Non-technical skills help reduce surgical errors

ORLANDO — The qualities of a surgeon consist of both technical and non-technical skills, but it is the non-technical skills “that determine how we react when things go wrong,” according to the Cataract Surgery: Telling It Like It Is International Guest of Honor.

In medicine, up to 45% of adverse events involve surgical patients, and 35% to 66% of the events occur in the operating theater, according to Brian Little, MA, DO, FRCS, FRCOphth, FEHA, of Moorfields Eye Hospital.

“It is a pretty intolerable situation,” Little said. “We need to get better at all we are doing in order to reduce the risk of complications.”

According to Little, qualities of a “perfect surgeon” include attitude, aptitude, ability, ambition, adaptability and humility. Humility is the ability to say, “Sorry, we got it wrong,” or “Sorry, I don’t know,” he said.

Robert Osher (L) and Brian Little
Robert H. Osher, MD, Cataract Surgery: Telling It Like It Is course director (left), presents the International Guest of Honor Award to Brian Little, MA, DO, FRCS, FRCOphth, FEHA, of Moorfields Eye Hospital.

Additionally important are cognitive and interpersonal technical and non-technical skills.

“The cognitive skills are the process that we use when we are basically evaluating what is going on around us — gathering information, assessing the situation,” he said. One identifies the options and chooses the best one.

Equally important is how one reacts under pressure.

“Success hinges on how we react to failure,” he said.

Little suggested that surgeons need to acquire cognitive skills, such as information gathering, situation assessment and decision making, similar to how pilots use flight simulators.

Eyesi Surgical by VRmagic is a cataract and vitrectomy simulator system in which a surgeon can “learn to do dry runs before we actually fly solo,” Little said, noting there are both dry and wet lab options available for surgeons to acquire skills before “going live.”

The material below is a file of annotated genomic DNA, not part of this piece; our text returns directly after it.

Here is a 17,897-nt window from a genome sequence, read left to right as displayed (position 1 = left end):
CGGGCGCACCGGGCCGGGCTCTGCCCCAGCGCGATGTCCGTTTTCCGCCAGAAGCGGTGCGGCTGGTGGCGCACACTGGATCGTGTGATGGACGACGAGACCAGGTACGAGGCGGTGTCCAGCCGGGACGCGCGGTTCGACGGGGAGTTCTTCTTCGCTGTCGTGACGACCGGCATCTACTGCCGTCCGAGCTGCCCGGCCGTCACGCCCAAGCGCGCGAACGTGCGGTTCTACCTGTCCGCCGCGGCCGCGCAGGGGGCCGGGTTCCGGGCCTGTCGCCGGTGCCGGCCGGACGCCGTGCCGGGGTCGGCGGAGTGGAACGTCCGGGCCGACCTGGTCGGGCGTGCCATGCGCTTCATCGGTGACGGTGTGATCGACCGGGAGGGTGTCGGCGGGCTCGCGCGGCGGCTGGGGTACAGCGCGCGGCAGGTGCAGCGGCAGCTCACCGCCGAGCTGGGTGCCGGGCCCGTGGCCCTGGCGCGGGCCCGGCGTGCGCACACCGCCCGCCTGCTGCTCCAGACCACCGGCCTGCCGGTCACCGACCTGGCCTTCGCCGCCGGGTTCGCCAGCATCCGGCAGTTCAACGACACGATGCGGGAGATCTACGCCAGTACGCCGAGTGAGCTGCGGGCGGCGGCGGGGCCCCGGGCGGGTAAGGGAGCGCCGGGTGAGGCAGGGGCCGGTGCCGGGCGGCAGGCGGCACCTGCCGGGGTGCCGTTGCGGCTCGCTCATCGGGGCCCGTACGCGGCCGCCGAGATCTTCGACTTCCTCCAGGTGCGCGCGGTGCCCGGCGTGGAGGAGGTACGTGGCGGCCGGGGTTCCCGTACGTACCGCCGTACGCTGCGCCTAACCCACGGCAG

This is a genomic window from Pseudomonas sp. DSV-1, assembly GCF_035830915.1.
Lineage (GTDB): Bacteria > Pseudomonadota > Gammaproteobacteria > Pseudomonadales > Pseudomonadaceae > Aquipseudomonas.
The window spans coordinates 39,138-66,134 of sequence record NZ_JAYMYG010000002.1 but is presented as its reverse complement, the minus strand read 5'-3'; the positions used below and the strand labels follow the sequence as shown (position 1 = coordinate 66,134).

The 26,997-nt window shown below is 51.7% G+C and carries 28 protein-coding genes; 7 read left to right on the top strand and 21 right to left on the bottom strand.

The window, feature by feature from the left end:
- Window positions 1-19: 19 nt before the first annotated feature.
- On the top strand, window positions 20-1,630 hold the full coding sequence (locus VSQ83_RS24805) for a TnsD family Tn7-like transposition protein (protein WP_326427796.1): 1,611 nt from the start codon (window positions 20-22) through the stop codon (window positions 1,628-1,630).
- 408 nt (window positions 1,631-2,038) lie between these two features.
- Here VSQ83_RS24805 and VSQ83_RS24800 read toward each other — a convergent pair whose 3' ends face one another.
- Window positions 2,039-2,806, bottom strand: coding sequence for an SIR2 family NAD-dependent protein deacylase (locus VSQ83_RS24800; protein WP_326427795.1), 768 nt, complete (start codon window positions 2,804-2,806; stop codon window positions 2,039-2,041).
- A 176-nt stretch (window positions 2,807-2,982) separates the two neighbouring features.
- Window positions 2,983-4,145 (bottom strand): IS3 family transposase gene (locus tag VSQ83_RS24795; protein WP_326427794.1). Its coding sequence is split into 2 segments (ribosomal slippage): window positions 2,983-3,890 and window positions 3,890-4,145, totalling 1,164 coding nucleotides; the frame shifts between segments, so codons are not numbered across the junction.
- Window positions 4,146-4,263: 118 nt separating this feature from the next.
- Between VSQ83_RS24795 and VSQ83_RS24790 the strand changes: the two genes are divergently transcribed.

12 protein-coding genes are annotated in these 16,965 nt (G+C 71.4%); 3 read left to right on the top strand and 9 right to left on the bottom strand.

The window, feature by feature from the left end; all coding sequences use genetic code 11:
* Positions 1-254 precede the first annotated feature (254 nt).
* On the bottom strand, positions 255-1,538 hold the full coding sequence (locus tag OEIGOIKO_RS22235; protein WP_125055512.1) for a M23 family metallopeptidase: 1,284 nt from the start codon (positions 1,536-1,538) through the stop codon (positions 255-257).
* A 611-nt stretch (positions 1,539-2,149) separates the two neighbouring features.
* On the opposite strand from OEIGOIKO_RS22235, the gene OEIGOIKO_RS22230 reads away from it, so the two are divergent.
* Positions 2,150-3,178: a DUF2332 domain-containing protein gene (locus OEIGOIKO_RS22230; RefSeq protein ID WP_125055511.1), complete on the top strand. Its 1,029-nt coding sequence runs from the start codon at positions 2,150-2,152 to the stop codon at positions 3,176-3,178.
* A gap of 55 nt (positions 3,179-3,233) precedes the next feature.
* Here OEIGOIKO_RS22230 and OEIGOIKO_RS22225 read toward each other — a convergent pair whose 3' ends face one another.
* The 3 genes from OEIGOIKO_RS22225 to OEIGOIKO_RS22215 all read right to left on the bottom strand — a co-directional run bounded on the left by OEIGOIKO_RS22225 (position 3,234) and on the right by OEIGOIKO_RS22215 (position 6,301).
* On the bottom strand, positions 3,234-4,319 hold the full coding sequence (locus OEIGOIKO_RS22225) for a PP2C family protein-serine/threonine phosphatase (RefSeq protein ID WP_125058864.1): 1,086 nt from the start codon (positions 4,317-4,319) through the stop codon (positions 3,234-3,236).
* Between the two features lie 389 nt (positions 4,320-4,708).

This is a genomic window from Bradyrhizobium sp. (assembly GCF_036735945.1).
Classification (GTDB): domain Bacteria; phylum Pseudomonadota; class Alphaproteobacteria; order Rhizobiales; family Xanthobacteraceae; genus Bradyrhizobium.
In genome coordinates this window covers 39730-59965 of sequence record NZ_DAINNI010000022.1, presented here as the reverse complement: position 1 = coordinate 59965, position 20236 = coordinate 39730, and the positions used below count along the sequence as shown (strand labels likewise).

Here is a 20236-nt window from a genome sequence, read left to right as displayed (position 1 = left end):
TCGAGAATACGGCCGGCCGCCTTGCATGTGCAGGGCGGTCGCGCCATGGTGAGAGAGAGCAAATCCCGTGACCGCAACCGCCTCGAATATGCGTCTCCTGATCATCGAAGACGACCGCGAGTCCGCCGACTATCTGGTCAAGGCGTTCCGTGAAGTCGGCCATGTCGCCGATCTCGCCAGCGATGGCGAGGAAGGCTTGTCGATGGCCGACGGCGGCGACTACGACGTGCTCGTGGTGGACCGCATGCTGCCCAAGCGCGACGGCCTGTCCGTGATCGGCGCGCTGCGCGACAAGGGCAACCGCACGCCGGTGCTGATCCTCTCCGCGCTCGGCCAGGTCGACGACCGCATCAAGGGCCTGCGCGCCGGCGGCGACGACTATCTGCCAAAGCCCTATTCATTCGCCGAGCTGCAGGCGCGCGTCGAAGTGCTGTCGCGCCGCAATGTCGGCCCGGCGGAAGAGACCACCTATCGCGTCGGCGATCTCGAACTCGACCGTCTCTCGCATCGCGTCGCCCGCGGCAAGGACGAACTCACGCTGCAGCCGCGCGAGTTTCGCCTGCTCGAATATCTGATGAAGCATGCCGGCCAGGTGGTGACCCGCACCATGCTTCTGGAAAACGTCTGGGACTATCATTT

In a surgical crisis, a surgeon’s ability to “stay calm, look at what’s going on, work out what’s going to happen” and make a good decision is the difference between a crisis and a disaster. – by Joan-Marie Stiglich, ELS

Reference:

Little B. International guest of honor lecture. Presented at: Cataract Surgery: Telling It Like It Is; February 6-10, 2019; Orlando.

Disclosure: Little reports no financial disclosures related to this lecture.

ORLANDO — The qualities of a surgeon consist of both technical and non-technical skills, but it is the non-technical skills “that determine how we react when things go wrong,” according to the Cataract Surgery: Telling It Like It Is International Guest of Honor.

In medicine, up to 45% of adverse events involve surgical patients, and 35% to 66% of the events occur in the operating theater, according to Brian Little, MA, DO, FRCS, FRCOphth, FEHA, of Moorfields Eye Hospital.

“It is a pretty intolerable situation,” Little said. “We need to get better at all we are doing in order to reduce the risk of complications.”

According to Little, qualities of a “perfect surgeon” include attitude, aptitude, ability, ambition, adaptability and humility. Humility is the ability to say, “Sorry, we got it wrong,” or “Sorry, I don’t know,” he said.

Robert Osher (L) and Brian Little
Robert H. Osher, MD, Cataract Surgery: Telling It Like It Is course director (left), presents the International Guest of Honor Award to Brian Little, MA, DO, FRCS, FRCOphth, FEHA, of Moorfields Eye Hospital.

Additionally important are cognitive and interpersonal technical and non-technical skills.

“The cognitive skills are the process that we use when we are basically evaluating what is going on around us — gathering information, assessing the situation,” he said. One identifies the options and chooses the best one.

Equally important is how one reacts under pressure.

“Success hinges on how we react to failure,” he said.

Little suggested that surgeons need to acquire cognitive skills, such as information gathering, situation assessment and decision making, similar to how pilots use flight simulators.

Eyesi Surgical by VRmagic is a cataract and vitrectomy simulator system in which a surgeon can “learn to do dry runs before we actually fly solo,” Little said, noting there are both dry and wet lab options available for surgeons to acquire skills before “going live.”

In a surgical crisis, a surgeon’s ability to “stay calm, look at what’s going on, work out what’s going to happen” and make a good decision is the difference between a crisis and a disaster. – by Joan-Marie Stiglich, ELS

Reference:

Little B. International guest of honor lecture. Presented at: Cataract Surgery: Telling It Like It Is; February 6-10, 2019; Orlando.

Disclosure: Little reports no financial disclosures related to this lecture.